How Elon Musk Spends His Billions
In the mind of the Tesla cofounder, who is worth $292 billion, who’s company Tesla recently joined the trillion-dollar club on Monday after Hertz announced that it will order 100K+ cars to build out an electric fleet (half of which will be available to Uber drivers!). This drove the company’s market cap over $1 trillion for the first time, making it more valuable than Facebook.
How did Elon Musk make his billions?
Elon Musk got his first pay check when he was 12 by creating a selling a video game for $500. Eventually Musk moved to Canada where he spent a lot of time working hard labor — cutting logs, shoveling grains, cleaning the boiler room etc — before he landed a summer internship at the Bank of Nova Scotia.
He founded Zip2 along with his brother, using the $28,000 seed money that their father had agreed to invest. Four years later they managed to sell the company for a whopping $307 million making Musk, who walked away with $22 million.
After helping found Paypal, he earned $180 million from the deal.
Over the years he founded several more companies: Tesla, SolarCity, SpaceX, The Boring Company and Neuralink eventually launching him to the richest man on earth in 2021.
How does Elon Musk spend his billions?
Elon doesn’t blow his cash on super-expensive vacations. Barring the annual camping trip he takes with his kids Elon Musk rarely ever takes extended breaks opting to spend his time in his offices or factories and sometimes returning to one of his four mansions in Los Angeles.
In October 2018, he explained on Twitter why he wants money:
“The reason is not what you think. Very little time for recreation. Don’t have vacation homes or yachts or anything like that. About half my money is intended to help problems on Earth & half to help establish a self-sustaining city on Mars to ensure continuation of life (of all species) in case Earth gets hit by a meteor like the dinosaurs or WW3 happens & we destroy ourselves.”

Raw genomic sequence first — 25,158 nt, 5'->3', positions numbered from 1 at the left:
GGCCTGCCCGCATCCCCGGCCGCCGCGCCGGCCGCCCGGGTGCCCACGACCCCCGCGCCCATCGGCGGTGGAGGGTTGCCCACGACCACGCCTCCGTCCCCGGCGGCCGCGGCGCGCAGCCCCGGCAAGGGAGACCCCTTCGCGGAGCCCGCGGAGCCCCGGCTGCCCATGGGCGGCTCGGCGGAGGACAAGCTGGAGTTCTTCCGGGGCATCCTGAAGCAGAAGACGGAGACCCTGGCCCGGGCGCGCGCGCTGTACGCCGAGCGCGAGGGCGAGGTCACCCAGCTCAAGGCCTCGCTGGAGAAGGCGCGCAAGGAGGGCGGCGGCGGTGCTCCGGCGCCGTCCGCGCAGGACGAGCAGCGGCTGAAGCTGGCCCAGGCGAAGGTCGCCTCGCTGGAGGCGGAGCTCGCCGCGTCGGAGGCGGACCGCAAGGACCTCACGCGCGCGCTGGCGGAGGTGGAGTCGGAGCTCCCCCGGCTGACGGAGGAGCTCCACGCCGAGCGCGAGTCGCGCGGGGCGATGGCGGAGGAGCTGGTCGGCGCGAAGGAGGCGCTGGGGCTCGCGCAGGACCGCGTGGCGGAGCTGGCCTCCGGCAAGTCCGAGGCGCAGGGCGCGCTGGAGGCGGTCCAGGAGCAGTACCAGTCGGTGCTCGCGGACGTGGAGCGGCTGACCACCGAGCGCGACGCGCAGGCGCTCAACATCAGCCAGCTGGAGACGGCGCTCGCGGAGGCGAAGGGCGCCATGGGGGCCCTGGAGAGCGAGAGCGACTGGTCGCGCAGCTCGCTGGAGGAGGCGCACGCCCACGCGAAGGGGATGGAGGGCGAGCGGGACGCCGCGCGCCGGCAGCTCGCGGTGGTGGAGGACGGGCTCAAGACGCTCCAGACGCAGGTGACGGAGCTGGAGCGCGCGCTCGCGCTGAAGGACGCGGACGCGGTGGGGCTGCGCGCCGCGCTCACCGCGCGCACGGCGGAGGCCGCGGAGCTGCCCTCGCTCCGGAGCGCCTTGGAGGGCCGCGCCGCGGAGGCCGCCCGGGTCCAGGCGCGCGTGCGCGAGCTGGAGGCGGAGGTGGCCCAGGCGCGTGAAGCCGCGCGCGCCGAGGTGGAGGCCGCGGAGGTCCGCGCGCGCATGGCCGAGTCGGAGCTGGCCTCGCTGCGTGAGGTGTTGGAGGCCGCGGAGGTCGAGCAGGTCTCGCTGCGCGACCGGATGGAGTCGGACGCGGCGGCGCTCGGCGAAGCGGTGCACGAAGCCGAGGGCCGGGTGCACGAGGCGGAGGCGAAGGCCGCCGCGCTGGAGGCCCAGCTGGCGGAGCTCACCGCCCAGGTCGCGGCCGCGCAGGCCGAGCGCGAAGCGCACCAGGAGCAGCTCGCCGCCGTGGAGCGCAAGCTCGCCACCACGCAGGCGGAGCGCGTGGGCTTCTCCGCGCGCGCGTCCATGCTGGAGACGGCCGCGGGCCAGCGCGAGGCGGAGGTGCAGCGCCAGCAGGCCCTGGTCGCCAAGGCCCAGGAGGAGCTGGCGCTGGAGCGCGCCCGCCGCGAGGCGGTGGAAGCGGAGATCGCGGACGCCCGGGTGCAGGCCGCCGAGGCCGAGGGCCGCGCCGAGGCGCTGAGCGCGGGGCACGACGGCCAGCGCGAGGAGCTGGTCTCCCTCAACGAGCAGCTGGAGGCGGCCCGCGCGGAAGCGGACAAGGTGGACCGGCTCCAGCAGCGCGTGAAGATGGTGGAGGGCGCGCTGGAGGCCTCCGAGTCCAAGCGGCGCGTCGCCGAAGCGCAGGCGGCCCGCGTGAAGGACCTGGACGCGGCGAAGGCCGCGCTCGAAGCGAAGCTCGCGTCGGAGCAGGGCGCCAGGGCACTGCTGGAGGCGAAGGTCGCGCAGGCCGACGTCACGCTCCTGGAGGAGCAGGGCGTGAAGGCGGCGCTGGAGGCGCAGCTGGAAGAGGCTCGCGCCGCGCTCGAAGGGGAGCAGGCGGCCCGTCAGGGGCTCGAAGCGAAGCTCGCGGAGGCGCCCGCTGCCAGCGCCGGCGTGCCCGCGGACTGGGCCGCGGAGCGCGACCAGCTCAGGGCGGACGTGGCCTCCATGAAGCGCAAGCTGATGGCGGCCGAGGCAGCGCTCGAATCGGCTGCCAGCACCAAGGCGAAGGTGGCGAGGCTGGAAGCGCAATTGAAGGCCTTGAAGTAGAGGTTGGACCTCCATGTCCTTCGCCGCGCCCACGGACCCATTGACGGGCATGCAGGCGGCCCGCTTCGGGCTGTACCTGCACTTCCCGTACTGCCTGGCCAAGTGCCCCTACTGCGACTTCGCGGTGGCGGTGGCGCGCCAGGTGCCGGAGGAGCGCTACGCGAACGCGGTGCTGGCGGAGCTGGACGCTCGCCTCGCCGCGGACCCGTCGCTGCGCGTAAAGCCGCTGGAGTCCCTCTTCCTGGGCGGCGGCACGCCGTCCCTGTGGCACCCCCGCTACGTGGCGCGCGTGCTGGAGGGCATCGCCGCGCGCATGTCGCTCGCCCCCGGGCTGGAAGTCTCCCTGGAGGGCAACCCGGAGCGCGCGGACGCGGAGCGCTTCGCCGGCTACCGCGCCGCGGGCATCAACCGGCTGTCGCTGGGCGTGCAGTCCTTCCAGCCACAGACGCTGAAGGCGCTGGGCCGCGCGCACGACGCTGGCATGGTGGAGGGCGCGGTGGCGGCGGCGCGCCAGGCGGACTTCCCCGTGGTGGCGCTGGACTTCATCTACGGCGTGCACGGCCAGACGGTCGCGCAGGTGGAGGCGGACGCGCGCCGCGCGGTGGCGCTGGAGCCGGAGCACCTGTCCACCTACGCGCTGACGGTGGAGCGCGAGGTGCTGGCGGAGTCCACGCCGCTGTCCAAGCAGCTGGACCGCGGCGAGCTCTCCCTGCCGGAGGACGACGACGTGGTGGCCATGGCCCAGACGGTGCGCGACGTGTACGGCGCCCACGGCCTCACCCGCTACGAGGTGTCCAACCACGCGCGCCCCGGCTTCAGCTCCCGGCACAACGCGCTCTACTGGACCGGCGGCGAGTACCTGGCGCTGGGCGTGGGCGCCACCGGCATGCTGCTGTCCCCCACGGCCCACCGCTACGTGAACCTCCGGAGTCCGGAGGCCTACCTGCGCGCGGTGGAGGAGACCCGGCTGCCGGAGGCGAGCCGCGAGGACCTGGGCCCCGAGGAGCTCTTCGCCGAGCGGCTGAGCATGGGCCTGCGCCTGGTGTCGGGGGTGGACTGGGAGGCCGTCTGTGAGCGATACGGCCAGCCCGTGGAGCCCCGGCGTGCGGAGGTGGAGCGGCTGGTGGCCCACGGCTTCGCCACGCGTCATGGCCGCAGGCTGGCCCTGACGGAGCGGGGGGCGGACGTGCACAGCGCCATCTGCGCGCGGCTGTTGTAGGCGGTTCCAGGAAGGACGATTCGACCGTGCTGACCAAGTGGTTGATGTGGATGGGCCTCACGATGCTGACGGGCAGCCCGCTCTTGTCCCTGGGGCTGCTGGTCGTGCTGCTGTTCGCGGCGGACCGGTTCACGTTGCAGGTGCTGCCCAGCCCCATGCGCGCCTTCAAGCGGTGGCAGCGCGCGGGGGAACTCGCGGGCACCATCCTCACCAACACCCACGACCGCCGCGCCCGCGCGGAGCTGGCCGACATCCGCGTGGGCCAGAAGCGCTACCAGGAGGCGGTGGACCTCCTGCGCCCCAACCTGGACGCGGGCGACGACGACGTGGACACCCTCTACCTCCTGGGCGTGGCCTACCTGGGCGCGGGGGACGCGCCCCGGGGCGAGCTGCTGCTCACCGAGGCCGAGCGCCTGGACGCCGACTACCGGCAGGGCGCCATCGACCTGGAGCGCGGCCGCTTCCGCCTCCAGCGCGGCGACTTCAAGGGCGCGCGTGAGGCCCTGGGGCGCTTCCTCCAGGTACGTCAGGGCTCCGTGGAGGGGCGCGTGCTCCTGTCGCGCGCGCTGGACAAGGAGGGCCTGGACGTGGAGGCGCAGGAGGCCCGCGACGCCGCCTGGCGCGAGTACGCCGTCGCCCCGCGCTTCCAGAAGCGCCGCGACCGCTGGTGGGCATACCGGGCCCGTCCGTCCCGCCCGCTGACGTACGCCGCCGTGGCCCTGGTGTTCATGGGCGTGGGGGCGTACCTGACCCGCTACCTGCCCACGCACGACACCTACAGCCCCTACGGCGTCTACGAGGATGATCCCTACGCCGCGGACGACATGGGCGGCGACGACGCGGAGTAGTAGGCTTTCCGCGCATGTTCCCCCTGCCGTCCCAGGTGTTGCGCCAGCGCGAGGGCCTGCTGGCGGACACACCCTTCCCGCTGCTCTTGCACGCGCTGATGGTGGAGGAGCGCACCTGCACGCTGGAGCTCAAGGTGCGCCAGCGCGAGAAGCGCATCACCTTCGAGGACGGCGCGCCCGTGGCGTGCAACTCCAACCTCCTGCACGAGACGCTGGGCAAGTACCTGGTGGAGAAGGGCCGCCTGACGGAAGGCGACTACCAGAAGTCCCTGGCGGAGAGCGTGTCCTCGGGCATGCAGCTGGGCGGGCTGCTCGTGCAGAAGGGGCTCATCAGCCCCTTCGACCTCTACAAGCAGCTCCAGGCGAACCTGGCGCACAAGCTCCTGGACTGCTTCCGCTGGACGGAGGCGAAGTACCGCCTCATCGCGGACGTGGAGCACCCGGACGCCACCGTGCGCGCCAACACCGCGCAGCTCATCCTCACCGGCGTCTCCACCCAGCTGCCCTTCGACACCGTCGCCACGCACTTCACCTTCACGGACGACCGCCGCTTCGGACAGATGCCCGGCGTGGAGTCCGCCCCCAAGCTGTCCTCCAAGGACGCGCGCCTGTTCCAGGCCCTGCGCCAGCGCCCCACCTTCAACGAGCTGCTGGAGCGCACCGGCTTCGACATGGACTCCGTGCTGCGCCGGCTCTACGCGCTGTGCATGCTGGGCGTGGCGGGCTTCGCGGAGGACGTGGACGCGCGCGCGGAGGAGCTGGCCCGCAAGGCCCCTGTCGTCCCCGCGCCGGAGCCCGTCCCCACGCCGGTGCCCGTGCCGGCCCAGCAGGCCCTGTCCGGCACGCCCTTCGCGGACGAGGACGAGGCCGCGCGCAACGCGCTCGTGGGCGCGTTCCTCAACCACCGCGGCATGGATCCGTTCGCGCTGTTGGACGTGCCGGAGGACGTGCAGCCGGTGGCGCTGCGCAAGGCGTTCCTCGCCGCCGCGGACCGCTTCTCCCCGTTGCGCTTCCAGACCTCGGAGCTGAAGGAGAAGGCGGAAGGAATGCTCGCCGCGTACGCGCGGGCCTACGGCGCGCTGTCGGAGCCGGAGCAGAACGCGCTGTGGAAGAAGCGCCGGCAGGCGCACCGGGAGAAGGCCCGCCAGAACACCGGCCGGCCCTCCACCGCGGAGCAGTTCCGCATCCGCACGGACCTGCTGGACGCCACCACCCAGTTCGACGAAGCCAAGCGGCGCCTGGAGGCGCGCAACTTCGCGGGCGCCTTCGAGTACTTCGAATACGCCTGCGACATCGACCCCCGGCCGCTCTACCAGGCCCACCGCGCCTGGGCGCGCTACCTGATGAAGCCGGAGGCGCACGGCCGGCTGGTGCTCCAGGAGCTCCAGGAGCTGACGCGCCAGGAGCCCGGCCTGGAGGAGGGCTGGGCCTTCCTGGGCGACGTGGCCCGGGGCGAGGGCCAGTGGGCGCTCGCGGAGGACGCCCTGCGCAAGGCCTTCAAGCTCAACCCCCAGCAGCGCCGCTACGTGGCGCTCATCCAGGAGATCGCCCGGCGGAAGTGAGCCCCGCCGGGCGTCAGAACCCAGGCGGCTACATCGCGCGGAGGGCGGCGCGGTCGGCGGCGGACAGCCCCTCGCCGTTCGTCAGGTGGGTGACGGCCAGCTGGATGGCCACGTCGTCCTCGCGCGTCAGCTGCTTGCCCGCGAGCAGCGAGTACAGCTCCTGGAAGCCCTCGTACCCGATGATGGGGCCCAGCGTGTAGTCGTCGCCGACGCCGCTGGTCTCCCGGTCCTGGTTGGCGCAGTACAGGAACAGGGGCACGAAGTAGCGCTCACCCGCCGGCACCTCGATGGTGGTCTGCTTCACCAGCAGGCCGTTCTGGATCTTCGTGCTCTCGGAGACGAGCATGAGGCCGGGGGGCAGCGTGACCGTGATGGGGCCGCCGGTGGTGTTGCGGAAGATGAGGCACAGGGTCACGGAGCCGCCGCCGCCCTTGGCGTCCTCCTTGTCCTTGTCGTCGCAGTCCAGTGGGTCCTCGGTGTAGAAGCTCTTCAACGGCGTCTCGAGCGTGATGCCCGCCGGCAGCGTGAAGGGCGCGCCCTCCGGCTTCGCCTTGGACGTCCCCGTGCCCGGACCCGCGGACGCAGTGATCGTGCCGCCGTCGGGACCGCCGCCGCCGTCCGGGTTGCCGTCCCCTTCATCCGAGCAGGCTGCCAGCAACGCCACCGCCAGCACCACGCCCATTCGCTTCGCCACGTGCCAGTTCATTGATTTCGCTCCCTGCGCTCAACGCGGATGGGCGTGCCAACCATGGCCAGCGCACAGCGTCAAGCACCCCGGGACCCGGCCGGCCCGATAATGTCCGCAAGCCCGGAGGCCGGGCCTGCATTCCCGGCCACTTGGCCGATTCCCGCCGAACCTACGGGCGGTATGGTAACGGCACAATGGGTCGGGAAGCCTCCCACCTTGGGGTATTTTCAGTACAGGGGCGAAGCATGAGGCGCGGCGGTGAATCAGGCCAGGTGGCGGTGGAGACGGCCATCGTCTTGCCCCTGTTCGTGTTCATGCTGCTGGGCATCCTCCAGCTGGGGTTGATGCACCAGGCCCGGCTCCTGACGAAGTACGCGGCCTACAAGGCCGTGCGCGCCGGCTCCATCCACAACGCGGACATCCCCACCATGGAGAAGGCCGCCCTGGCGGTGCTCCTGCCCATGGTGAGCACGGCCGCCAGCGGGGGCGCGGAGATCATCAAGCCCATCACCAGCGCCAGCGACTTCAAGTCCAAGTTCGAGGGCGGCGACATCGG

The comments highlight what is perhaps Musk’s most expensive project: a self-sustaining city on Mars of one million people by 2050
In October 2019, Musk broke down the cost of the ambitious project:
- Sending one ton of material to Mars could cost $100,000.
- A self-sustaining city would require one million tons to the nearest order of magnitude.
- The city would therefore cost between $100 billion and $10 trillion.
Even if Musk spends around half his wealth on a self-sustaining city, it still falls far short of the required capital necessary.
Real Estate is where Elon Musk spends a lot of his money. Estimates show he owns residential property worth $70 million in LA’s tony Bel-Air neighborhood.
Musk also loves cars (big surprise, I know). While he prefers driving around in a Tesla, he also owns a couple of petrol cars: a Ford Model T and a Jaguar E-Type Series 1 Roadster. In 2013, he even splurged nearly a million dollars on the Lotus Esprit submarine car that featured in the 1977 Bond film The Spy Who Loved Me.
In 2012, soon after he became a billionaire, Elon Musk signed the Giving Pledge, through which he’s promised to donate majority of the wealth he’s earned during his lifetime. He also occasionally pledges his money to different causes but by some accounts he’s not donated more than $25 million through his foundation. Of this, he’s given $10 million to the Future of Life Institute alone to regulate artificial intelligence, an area that some believe would serve his business interests.
Musk has said in the past that he typically only invests money in his own companies. In 2018, Musk himself contributed roughly 90% of the $112.5 million raised that year by The Boring Company.
In 2015, Musk and other entrepreneurs also contributed to a $1 billion pledge to fund the artificial intelligence research lab OpenAI.
Musk also has roughly $660 million in estimated “proceeds from previous salaries, bonuses, investments, dividends and stock transactions.”
Musk famously does not accept a salary as Tesla’s CEO. However, in May, Musk earned the first portion of his massively incentivized pay package which gave Musk an additional 1.7 million Tesla shares (worth more than $700 million at the time, but which are now valued at more than $3.5 billion), and the package could ultimately pay Musk more than $55 billion in overall bonuses.
Bloomberg last week estimated Musk’s total 2020 compensation to be $6.7 billion, the highest of any US chief executive.